• Tu Hogar Renace (Your Home Reborn): Managed by the government of Puerto Rico, a homeowner’s primary residence may be eligible for necessary repairs to return the home to safe, habitable, and functional conditions. Work includes repairs to keep roofs from leaking, replacement of damaged windows and doors, repairs to damaged walls, and water heaters.
    • Direct Lease: Vacant units are leased by FEMA and are used as temporary housing for disaster survivors. FEMA pays the rent for these units. Utility costs and other expenses not covered in the lease are the responsibility of the household.
    • Multi-Family Lease and Repair (MLR): FEMA identifies and prepares existing, vacant rental properties to house survivors in multi-family residential units. Vacant units are leased by FEMA and are used as temporary housing for disaster survivors. FEMA pays the rent for these units. Utility costs and other expenses are the responsibility of the disaster survivor.

Local Perspective

  • Governor Rosselló Requests TSA. In a letter dated October 25 to the FEMA Federal Coordinating Officer linked in a news article published by Bloomberg News, Puerto Rico Governor Ricardo Rosselló asks FEMA to approve Temporary Sheltering Assistance (TSA) to provide residents with temporary hotel vouchers. The letter states that Hurricane Maria destroyed more than 300,000 homes and damaged much more. Governor Rosselló said that “many of our citizens face the daunting task of finding a safe place for their families to stay at a time when there is a severe shortage of housing options due to the catastrophic disaster.” He notes the importance of Puerto Ricans remaining or returning to the island as critical to its recovery and says that “any government assistance should not encourage people to relocate permanently.” As such, the Governor requested:
    • TSA be made available for a period not to exceed 60 days or until additional on-island housing resources become available;
    • FEMA authorizes assistance through the Individual and Household Program to contribute to the cost of repatriating residents who have left to better enable them to return before the expiration of the TSA program;
    • FEMA immediately activate the STEP program to deliver temporary repair assistance for those whose homes can be quickly repaired so that they can return home sooner. (The Sheltering and Temporary Essential Power (STEP) Pilot Program was designed by FEMA in the aftermath of Hurricane Sandy, and was primarily intended to provide essential power to affected residences, thereby reducing the demand for other shelter options and allowing individuals to return to or remain in their home. However, STEP is also intended to enable residents to return to or remain in their homes as a form of shelter while permanent repairs are completed, thereby reducing the number of individuals in congregate shelters or in the Transitional Shelter Assistance (TSA) Program.);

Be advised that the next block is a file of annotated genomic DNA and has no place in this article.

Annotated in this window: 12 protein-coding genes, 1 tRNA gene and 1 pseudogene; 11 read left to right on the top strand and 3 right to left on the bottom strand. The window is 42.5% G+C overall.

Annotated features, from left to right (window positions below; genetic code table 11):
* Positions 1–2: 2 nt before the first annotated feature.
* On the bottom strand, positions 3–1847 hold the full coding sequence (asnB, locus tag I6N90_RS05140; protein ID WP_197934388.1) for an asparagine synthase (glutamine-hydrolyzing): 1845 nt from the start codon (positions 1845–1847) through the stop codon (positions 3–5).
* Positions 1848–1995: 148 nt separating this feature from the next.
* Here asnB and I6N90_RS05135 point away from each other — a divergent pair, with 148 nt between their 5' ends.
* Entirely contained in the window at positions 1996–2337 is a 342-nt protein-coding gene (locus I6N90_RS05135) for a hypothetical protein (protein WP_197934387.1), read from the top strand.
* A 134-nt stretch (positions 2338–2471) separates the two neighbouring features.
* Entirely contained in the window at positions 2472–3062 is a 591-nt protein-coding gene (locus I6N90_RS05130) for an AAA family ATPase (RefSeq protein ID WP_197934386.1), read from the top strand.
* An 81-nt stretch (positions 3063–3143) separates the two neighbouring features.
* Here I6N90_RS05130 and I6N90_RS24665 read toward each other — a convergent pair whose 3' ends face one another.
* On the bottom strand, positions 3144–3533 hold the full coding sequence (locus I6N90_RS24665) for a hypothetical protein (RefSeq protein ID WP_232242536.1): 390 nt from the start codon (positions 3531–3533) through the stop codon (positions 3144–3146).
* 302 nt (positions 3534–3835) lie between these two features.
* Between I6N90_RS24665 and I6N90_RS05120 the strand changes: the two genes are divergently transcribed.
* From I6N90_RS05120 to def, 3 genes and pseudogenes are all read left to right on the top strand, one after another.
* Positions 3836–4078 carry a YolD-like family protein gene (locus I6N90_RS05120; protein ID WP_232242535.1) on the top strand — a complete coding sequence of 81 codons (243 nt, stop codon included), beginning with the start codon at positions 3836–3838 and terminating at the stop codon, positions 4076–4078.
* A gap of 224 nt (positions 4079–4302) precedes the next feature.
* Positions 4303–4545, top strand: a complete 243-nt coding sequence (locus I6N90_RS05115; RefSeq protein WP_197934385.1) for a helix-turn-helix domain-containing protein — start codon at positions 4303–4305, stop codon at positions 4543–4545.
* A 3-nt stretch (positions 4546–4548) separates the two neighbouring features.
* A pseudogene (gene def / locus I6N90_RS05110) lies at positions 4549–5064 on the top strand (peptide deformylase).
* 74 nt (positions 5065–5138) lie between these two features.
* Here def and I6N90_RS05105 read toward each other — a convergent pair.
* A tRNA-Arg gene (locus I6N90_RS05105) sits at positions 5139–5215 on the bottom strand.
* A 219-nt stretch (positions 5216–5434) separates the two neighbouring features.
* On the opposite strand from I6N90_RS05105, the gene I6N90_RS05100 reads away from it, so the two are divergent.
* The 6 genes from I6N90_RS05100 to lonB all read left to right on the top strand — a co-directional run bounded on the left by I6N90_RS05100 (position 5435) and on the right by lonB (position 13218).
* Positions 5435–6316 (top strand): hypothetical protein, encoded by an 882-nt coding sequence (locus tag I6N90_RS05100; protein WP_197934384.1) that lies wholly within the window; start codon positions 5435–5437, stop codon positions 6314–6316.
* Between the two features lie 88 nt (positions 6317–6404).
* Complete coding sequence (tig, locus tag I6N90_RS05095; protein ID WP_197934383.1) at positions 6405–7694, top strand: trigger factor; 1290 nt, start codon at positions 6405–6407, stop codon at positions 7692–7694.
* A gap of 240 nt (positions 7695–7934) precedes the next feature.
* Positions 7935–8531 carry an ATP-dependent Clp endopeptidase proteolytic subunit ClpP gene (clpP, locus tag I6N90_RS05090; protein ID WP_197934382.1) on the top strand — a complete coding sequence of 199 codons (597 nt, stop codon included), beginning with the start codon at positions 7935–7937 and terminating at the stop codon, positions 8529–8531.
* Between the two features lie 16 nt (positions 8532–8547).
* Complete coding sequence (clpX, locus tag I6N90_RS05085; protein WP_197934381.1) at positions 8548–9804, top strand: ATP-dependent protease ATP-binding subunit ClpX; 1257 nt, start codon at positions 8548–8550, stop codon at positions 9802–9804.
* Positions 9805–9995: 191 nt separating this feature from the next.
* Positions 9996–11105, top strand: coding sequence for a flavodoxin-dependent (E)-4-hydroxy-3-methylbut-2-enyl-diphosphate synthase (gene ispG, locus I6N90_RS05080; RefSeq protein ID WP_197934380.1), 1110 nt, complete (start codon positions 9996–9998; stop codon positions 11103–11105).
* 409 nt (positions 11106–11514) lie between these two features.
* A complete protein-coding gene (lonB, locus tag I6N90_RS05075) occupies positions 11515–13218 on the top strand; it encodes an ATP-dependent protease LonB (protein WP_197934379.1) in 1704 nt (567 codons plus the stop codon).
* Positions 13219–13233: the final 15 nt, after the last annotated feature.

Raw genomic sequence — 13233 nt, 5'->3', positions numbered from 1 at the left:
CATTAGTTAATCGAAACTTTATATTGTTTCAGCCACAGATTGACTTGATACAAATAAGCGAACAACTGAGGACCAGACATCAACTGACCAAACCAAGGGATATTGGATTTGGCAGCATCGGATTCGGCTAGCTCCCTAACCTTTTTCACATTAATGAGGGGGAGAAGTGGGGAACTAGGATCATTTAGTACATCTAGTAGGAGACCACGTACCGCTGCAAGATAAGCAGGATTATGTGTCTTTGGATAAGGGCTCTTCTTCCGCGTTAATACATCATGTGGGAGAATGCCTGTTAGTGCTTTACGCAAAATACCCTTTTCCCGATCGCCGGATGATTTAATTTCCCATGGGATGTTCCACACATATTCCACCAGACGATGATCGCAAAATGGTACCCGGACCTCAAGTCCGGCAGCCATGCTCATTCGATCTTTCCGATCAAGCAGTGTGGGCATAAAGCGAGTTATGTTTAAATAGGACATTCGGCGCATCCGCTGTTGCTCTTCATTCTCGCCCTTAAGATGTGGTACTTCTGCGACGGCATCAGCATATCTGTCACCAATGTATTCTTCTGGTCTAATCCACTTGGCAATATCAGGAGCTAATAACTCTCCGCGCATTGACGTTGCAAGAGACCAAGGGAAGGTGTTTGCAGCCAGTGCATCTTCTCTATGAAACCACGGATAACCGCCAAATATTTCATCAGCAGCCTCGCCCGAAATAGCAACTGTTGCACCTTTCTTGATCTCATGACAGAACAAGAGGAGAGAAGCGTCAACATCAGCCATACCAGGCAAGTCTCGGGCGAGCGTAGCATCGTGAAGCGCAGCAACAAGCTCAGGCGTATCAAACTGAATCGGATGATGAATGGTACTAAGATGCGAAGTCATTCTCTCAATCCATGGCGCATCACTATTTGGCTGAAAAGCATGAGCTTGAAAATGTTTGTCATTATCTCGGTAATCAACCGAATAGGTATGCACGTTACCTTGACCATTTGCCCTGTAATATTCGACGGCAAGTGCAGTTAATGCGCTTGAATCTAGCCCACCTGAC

• FEMA immediately approve permanent or semi-permanent housing construction assistance so that residents can move quickly with FEMA assistance to reconstruct their homes and return to Puerto Rico.
    • FEMA and other federal agencies move their personnel out of hotels and apartments in alternative housing locations such as ships or government-developed base camps.

After receiving the letter, HUD, FEMA and staff from the White House met on Friday to discuss next steps in meeting the housing needs of Puerto Rican’s both on and off the island. Over 70,000 people have left Puerto Rico since Hurricane Maria hit, and tens of thousands more are expected to move to the mainland. Friday’s meeting was to consider a number of potential options including mass evacuation opportunities via cruise ships and the TSA program to give people hotel vouchers for short term stays on or off Puerto Rico. HUD’s Disaster Housing Assistance Program was also discussed.


HURRICANE IRMA

FEMA

Florida

 By the Numbers: (as of 10/30)

  • 720,588 Individual Assistance (IA) applications approved*
  • $860,810,893 Individual & Household Program (IHP) approved*
  • $588,495,090 Housing Assistance (HA) approved*
  • $272,315,803 Other Needs Assistance (ONA) approved*

*Assistance dollars approved but not necessarily disbursed.